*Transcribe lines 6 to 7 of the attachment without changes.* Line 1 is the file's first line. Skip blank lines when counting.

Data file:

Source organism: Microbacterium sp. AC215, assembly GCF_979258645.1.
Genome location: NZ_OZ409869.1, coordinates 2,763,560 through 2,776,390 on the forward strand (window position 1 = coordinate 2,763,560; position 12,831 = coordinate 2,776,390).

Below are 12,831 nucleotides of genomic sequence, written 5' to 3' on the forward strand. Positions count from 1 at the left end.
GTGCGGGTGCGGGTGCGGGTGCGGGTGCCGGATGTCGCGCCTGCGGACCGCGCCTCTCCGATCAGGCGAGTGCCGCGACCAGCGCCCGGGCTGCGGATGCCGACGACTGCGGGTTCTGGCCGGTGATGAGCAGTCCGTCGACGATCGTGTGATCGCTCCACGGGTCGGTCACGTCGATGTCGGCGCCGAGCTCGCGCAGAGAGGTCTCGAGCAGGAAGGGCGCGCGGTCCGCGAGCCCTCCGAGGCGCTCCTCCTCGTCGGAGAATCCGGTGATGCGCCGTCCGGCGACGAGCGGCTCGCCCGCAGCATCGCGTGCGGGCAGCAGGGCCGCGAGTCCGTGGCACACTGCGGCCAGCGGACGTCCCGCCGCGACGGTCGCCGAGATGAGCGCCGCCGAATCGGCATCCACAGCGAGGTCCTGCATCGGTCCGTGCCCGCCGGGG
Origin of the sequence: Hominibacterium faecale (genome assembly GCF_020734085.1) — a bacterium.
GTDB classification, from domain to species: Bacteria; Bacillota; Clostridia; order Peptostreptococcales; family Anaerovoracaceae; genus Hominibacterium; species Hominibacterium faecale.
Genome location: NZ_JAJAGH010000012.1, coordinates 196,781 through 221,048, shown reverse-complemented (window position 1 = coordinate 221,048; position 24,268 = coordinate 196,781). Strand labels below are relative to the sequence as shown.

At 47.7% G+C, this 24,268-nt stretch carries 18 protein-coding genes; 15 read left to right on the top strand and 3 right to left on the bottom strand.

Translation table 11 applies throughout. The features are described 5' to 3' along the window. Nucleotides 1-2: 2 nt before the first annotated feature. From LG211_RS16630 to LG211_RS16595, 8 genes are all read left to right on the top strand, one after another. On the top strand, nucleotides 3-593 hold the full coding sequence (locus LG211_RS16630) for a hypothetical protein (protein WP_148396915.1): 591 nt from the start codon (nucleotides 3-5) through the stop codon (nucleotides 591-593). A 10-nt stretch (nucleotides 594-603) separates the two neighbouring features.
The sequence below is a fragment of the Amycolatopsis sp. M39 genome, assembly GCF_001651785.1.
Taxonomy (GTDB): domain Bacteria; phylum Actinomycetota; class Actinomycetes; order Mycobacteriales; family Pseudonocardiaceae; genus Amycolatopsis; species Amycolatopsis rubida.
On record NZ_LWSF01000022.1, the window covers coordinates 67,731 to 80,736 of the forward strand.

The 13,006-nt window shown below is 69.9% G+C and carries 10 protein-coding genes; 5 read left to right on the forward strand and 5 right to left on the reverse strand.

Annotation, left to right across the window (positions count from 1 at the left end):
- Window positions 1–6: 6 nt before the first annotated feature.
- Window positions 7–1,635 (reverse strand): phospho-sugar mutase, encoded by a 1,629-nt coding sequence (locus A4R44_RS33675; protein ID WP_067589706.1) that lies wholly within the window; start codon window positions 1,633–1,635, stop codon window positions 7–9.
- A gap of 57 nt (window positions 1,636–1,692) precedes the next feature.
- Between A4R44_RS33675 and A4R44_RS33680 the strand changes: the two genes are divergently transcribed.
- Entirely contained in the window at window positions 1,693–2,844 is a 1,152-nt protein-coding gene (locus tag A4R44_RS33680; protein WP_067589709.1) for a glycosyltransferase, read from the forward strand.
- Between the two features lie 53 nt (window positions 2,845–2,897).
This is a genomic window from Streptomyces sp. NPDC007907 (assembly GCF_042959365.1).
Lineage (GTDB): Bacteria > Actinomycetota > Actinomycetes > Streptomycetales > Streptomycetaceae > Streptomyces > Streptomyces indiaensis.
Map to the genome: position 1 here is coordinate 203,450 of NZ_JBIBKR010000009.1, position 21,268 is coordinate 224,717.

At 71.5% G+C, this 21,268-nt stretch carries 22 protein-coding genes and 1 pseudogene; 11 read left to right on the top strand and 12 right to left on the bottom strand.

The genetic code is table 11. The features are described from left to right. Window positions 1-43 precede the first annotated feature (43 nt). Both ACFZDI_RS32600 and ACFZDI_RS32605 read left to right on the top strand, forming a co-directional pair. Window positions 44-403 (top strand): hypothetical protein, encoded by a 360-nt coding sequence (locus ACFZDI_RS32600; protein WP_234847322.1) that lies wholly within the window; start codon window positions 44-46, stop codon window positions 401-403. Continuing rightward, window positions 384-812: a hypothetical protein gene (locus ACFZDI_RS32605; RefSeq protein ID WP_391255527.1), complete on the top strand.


GTDB classification, from domain to species: Bacteria; Bacillota; Clostridia; order Peptostreptococcales; family Anaerovoracaceae; genus Hominibacterium; species Hominibacterium faecale.
Genome location: NZ_JAJAGH010000012.1, coordinates 196,781 through 221,048, shown reverse-complemented (window position 1 = coordinate 221,048; position 24,268 = coordinate 196,781). Strand labels below are relative to the sequence as shown.